Learning to live with my fear of recurrence
Fear of recurrence felt like a cougar sitting on my shoulder: sometimes docile, sometimes growling, ready to eat me at any moment.
I was diagnosed with breast cancer at age 28 and again at age 34. At first, it was ductal carcinoma in situ, then it was stage II invasive ductal carcinoma. With both diagnoses I found myself with an unshakeable fear that the cancer would return. My second diagnosis made the fear bigger and louder. The stakes were higher; the diagnosis was more aggressive. I felt this stubborn cougar attached to me, scaring me whenever it pleased, so I set out to rid myself of him and move on with my life. I wanted an untethered and hopeful future.
Many people think once treatment ends, life resumes as it was. You go back to who you were and what you were doing before cancer veered you off in a horrific direction. Instead, the end of treatment marked the start of a new era, where I stepped out of the umbrella of active treatment to the downpour of uncertainty. A new type of difficulty arose in the space that used to be filled with doctor’s appointments, overcoming side effects, decision-making, and living in survival mode.
I knew that 30 percent of us early stagers become metastatic, but to me the statistic might as well have been 100 percent. The fact that the cancer could come back at all was enough of a terror to make me unable to breathe and want to crawl out of my skin. There didn’t seem to be a rhyme or reason to who is diagnosed, is rediagnosed or ultimately dies from the disease. There was no safe space. From the moment I was diagnosed, I became acutely aware of my own mortality, a sensation I had never experienced so intimately. The what-ifs dominated my thoughts. What was that ache? What was that sensation? Is that a lump or scar tissue? What am I even looking for? Maybe it’s too scary to pay attention.
But even if my head was in the sand, the fear was there. My cougar was still growling, telling me to be afraid. At my deepest level, I knew that the fear was deceptive, making me feel worse — and insane — but I couldn’t dismiss it. Once it gripped me, the craziness grew until I had no idea what was right or wrong. I searched for understanding, knowing I was not alone in my fear. I thought if I could explain where the fear comes from, I could stop it.
I dug into writings of psychology and science, and learned that we are wired to fear things that could kill us, which was great when we were being chased by big predators. It’s a survival mechanism, not something that I can just remove from my subconscious. Unexpectedly, my quest shifted from removing my cougar to taming him.
Many articles recommend dealing with the fear of recurrence with things like yoga, recognizing emotions, reducing stress, talking to your team, and making healthy choices. While those things may work for some, they couldn’t give me the calm I needed to fall asleep or ease my panic in the middle of the night. They couldn’t stop the dread building in my chest when I felt a sudden headache or leg pain. It didn’t help the self-doubt I felt when hearing about someone else’s diagnosis.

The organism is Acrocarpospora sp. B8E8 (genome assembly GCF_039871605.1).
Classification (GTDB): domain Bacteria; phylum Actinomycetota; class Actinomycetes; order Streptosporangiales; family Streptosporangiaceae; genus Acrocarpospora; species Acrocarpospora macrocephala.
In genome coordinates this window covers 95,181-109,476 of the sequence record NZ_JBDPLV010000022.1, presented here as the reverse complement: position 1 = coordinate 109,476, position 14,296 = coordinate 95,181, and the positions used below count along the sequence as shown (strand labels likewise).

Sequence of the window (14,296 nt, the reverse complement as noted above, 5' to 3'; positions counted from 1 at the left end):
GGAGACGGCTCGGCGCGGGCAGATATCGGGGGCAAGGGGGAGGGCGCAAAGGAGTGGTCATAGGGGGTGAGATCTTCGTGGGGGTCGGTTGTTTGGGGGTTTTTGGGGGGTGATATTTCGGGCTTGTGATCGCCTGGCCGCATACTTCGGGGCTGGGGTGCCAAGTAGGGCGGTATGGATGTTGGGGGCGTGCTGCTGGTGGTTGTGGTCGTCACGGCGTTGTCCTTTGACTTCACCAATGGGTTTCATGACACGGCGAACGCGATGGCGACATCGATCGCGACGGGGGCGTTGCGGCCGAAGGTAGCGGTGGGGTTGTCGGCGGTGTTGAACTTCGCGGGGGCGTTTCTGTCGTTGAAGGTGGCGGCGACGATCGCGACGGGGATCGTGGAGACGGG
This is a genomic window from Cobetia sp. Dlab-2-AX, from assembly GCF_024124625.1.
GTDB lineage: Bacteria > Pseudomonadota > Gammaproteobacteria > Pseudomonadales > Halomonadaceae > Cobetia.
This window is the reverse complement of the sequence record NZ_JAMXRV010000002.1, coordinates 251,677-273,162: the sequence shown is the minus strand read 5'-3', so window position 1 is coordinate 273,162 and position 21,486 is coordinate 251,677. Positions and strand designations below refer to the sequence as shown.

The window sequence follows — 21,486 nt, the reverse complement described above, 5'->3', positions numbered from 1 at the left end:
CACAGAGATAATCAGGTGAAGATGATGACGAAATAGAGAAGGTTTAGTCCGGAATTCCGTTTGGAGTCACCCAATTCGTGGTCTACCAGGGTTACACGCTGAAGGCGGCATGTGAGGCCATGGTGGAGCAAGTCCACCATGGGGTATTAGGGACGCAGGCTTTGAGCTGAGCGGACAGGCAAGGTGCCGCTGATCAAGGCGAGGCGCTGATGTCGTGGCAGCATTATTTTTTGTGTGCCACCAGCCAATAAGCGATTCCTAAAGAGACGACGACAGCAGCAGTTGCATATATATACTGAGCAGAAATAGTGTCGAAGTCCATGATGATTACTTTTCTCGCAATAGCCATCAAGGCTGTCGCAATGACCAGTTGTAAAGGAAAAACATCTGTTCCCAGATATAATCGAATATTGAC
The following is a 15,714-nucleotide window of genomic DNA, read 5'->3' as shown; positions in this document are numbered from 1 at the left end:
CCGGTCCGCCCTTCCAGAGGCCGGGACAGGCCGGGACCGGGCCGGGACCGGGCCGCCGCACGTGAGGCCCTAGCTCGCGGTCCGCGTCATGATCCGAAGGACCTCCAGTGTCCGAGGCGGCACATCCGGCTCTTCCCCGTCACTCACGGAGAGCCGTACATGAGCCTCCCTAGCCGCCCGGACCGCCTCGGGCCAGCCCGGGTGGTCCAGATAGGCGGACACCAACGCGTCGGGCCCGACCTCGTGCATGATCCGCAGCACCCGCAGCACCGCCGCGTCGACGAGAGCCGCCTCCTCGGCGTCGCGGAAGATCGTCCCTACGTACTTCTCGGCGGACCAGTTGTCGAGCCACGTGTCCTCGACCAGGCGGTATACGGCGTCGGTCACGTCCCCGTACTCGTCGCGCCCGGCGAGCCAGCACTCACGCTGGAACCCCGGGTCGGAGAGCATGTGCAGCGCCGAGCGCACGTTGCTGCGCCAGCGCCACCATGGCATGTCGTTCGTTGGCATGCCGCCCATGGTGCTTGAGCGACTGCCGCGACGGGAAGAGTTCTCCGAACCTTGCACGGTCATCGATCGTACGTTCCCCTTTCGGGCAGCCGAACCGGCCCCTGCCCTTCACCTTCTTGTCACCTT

I looked for my own answers. I labeled a notebook “I am okay” and started writing to myself. I wrote about things that made me feel strong. I recorded my dreams, which became more powerful and real on paper. I also wrote my fears. But most importantly, I started a list. On one side, I recorded things that were real. On the other, I wrote things that I made up — things that had no proof. Then I started writing.
No proof: The cancer is back, this isn’t a headache, I’m going to die.
Seeing my fearful thoughts labeled as fabrications and juxtaposed with truths and triumphs allowed me to realize that I had no evidence for the things giving me the most torture.
The real/fake exercise became my biggest weapon, but it didn’t take long to realize that I needed something to help anytime and anywhere, in a moment of weakness. When I was driving down the road and the thoughts emerged; when the panic hit because of some new feeling or bit of news.
Eventually I stumbled on the power of gratitude. I learned that gratitude brought me to the present, and if I was present, I couldn’t fear the future. My mind could not be focused on the present and the future simultaneously. Gratitude became my ninja tool. When I felt fear creep in, I immediately started thinking about what I was grateful for. Instead of fear, I felt love and happiness for the good things in my life. I did this over and over until it stuck.
In addition to gratitude, I learned the power of breathing. Even now, when I am waiting to get my test results, or when the concern of the day takes over, I take big breaths, focus on a long exhale, and repeat.
Now 8 years from my original diagnosis, I’ve learned that it’s not about getting rid of my cougar and curing myself of fear once and for all. It’s about understanding why I am afraid and finding ways to cope. I now understand that fear is part of being human. It’s my reaction to unknowing and uncertainty.
Most importantly, I’ve learned that the only day I need to focus on is today, and if I’m lucky enough, eventually all my todays become the years I crave. By conquering my fear one moment at a time and focusing on living my best life, I have the peace I wanted. Maybe my cougar and I will always be connected, but at least I know his growl is just for show.
Michelle McGree is 37 and lives in Helena, Montana. She was diagnosed with DCIS in 2011 and stage II hormone receptor-positive, HER2-receptor postive breast cancer in 2015. She participated in LBBC's Young Advocate program in 2019.